Here are the questions you’re probably looking for coming into this article:

“Is ‘DuckTales Remastered’ better than the original?”

“Is ‘DuckTales Remastered’ worth buying if you’re not wistfully nostalgic about the original?”

“Is ‘DuckTales Remastered’ a good value?”

The answer to all of those is, “Yes and no.”

What do you mean, that didn’t help? I need to write more?

Fine.

“DuckTales Remastered” is aiming for a very specific crowd. One that grew up playing NES, played the classic game, and enjoyed the television series (or comic the game was based on). Of course, that crowd isn’t exactly small, and WayForward isn’t new to making games for this exact audience.

So, the remaster is in good hands. That absolutely shows. The amount of love and care WayForward has for the game and its source material couldn’t be any more obvious than a dog humping your leg. WayForward is also just as excited as that tiny terrier making friction with your denim.

But, WayForward had so much love and respect for the original game, that they didn’t change a whole lot about it. For some people, that’s going to be a good thing. For others, it might be not so good.

That’s always the problem with projects like these. You never know exactly how your reimagining of a beloved classic is going to sit with potential buyers.

Now, the last time WayForward brought something back from the dead, was last year’s “Double Dragon Neon”. I reviewed it and I thought it was fantastic. It had this perfect blend of feeling insanely nostalgic and invoking those same feelings you got from the original, but it had a TON of fresh new content. A delightful mix of old and new.

“Remastered” doesn’t have that. If you’ve played the original game to death, this isn’t going to throw a whole lot of new stuff your way. Yes, Wayforward expanded the levels, but the new areas are slim and aren’t going to offer up a lot of additional game. There are two new levels added, but one is merely a tutorial stage. The other is a proper final stage, instead of just forcing you to replay Transylvania. It’s fine and provides a reasonable challenge, but one moderately well put together new stage isn’t going to open many wallets.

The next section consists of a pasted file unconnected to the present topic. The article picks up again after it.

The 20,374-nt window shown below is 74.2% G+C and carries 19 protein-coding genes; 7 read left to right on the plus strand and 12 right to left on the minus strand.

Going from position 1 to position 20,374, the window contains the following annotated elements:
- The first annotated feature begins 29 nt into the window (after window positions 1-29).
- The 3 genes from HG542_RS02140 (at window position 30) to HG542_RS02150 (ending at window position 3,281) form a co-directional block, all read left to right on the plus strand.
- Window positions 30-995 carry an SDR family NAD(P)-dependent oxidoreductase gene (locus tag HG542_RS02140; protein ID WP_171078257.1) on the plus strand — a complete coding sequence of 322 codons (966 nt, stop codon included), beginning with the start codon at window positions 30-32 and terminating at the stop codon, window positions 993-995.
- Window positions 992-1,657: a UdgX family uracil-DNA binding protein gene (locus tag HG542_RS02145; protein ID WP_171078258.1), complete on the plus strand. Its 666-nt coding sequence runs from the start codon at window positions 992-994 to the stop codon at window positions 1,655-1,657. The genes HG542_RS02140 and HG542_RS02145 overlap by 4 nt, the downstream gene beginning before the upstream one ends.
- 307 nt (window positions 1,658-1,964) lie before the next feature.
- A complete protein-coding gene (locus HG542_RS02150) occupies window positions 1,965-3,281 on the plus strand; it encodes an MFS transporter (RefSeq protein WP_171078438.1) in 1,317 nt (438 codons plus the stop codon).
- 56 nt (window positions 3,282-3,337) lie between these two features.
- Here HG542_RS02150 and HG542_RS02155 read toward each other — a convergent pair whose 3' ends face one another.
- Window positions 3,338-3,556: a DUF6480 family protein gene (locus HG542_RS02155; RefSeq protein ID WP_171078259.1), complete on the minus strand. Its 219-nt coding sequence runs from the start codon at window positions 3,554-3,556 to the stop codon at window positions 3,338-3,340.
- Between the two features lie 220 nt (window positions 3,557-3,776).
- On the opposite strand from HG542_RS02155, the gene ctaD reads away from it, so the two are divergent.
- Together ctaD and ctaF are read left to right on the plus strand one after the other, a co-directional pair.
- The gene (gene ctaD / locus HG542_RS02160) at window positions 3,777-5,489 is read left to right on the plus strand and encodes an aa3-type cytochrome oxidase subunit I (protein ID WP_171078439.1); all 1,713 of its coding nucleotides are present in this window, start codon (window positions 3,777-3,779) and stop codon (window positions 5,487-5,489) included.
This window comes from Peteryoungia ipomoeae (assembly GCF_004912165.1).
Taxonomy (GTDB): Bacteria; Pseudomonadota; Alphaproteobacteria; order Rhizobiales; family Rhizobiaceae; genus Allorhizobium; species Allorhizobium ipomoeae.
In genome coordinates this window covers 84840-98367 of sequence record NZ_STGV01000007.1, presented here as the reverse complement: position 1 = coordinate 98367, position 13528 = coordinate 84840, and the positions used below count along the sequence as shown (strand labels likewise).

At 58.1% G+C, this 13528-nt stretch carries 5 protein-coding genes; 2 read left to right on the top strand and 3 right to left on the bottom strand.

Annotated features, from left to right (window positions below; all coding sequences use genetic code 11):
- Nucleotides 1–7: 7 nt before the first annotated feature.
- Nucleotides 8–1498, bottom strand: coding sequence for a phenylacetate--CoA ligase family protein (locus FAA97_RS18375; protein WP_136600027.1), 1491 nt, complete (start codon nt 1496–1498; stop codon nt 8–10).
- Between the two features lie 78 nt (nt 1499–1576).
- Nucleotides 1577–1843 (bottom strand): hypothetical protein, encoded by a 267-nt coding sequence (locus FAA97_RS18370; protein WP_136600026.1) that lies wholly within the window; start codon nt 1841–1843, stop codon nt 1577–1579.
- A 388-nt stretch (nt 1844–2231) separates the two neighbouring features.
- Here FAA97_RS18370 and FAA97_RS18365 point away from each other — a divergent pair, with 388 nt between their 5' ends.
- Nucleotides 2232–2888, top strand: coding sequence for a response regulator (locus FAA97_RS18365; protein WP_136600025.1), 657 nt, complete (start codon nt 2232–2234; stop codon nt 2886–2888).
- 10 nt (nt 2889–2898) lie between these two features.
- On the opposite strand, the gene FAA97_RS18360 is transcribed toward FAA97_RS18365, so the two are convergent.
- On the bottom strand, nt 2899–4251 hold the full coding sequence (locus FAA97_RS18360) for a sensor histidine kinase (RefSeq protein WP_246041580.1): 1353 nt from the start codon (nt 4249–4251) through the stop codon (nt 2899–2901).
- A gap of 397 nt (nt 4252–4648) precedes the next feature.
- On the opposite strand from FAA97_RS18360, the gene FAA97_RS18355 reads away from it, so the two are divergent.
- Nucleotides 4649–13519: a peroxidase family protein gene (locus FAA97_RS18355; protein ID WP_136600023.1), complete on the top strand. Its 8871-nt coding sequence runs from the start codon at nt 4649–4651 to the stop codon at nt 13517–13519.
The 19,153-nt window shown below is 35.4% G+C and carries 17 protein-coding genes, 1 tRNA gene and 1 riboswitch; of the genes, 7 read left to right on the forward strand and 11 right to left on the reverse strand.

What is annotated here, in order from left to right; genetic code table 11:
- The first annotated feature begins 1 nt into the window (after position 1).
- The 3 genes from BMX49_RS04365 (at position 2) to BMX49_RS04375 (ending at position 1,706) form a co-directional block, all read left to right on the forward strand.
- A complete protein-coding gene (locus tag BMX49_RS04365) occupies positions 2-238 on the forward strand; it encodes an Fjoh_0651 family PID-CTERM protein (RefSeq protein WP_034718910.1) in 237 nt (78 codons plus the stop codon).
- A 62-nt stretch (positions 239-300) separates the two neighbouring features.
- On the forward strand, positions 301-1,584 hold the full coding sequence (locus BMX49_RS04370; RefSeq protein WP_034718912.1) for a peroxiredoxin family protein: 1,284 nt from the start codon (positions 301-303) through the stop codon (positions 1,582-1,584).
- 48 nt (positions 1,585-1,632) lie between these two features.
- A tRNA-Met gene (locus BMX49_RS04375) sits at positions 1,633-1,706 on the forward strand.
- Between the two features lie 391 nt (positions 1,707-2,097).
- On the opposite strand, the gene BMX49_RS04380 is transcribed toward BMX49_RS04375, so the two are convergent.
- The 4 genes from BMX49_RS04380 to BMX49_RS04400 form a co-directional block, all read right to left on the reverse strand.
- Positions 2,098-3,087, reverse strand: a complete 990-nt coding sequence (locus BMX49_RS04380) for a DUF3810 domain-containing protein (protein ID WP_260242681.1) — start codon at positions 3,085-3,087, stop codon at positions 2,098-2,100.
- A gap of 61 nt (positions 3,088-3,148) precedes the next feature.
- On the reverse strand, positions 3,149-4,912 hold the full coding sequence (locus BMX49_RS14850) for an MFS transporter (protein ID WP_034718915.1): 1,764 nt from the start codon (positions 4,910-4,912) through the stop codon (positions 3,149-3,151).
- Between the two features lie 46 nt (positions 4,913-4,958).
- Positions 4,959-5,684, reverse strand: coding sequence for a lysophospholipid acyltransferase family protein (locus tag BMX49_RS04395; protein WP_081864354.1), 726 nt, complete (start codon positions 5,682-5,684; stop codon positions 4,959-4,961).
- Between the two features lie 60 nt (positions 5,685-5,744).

Of course, in the original, once you knew the correct route through the level, you could easily beat the entire game in under twenty minutes. “Remastered” adds a collection aspect to counter that. This forces you to explore the entire stage, and I like that. It makes the game feel more alive the first time you play it. You’ll be invested in sussing out every hidden jewel and taking in the game’s rich new look.

This is what hurts the game on subsequent playthroughs, however. Even if you know the correct route to take to get straight to the boss, you’ll have to engage in a stage-wide fetch quest to get there. One of the joys of the original was its brevity once you had it down. It was a unique game you could pick up and play for a very short period of time and actually finish.

They also added voice acting to the game and they got all of the original voice actors from the show on board. That’s wonderful. Each stage now has its own little story and they all feel like individual episodes of the show. The first time through, it’s an absolute treat listening to all this.

Of course, you’re only going to care the very first time you see these. Luckily, they can be skipped but you have to do it manually from the pause screen. Simply pressing a single button or having the option to turn them off completely would’ve been a lot better.